This study focuses on the National Registration Department (NRD). NRD is a government department, which is responsible for facilitating all the registration related to birth, death, marriage, adoption, citizenship and identification card. Currently, the department provides an online service only to check status of identification card application through its website at and services to extract birth, marriage and death registration certificates from myGovernment website at The website provides all information regarding its services including the copies of the related forms.


At present, many countries have implemented online birth registration and are running successfully. Singapore’s e-Citizen Center portal is one such example. Singaporeans can order a birth certificate and find out about immunising their child through this portal Meanwhile, in the state of Andhra Pradesh of India, the government portal called ‘e-Seva’ at provides application for birth registration including application for issue of birth certificate. Not only that, together with the online birth registration, it provides all related information and links related to this event of life such as school, college, hostels, studies abroad and more.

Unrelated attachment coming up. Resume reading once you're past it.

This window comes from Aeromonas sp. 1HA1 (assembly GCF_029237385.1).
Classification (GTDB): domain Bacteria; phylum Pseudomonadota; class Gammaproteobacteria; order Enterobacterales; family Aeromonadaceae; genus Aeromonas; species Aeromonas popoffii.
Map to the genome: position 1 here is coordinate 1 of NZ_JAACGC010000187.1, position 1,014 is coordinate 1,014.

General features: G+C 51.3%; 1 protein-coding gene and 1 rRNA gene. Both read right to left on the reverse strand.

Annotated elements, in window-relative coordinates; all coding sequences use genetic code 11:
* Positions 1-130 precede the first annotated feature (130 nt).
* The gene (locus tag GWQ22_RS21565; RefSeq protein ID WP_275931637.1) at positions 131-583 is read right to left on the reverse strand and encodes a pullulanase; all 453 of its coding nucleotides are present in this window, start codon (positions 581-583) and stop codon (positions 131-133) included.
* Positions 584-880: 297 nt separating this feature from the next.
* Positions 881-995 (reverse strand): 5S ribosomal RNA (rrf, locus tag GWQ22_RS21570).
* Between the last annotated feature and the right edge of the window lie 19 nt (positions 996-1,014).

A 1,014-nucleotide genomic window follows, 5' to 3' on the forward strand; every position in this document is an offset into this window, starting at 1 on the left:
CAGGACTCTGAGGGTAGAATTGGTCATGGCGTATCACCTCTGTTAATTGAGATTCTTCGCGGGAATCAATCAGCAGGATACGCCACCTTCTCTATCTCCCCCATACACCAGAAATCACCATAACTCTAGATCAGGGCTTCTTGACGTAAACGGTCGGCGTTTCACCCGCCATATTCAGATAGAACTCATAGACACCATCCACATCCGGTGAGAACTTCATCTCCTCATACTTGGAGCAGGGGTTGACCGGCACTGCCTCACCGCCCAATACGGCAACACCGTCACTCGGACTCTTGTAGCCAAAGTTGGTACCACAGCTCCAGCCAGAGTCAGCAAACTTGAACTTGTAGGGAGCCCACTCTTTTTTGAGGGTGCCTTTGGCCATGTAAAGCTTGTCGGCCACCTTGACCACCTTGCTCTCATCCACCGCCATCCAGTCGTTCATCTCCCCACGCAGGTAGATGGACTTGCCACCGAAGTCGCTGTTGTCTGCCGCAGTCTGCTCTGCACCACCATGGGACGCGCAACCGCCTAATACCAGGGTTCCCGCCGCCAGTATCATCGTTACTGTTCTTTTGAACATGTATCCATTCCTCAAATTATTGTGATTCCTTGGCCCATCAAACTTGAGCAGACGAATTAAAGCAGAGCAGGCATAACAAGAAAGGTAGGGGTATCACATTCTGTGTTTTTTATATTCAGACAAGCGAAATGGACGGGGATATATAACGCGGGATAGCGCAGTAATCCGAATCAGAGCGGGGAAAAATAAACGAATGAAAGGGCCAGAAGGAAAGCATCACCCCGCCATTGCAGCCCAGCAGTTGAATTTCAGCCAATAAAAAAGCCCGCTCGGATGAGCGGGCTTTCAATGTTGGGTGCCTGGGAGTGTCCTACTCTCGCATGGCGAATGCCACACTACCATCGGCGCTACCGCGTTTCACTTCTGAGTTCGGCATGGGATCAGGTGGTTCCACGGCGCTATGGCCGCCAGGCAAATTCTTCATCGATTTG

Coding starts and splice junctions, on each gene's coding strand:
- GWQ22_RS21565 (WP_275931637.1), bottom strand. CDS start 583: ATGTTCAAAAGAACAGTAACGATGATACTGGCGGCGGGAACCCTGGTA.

Birth Registration System

In the current scenario, whenever there is a birth, the parents will be given with the NRD form for birth registration by the hospital, at which the birth took place. The parent then fills up the form manually and personally visit NRD office for further processing, within fourteen days from the date of birth. They then must take a queue number and wait for their turn to come. The form is submitted once their turn comes. Thereafter, they wait for the approval and printed original birth certificate. Figure 1 below depicts the above scenario.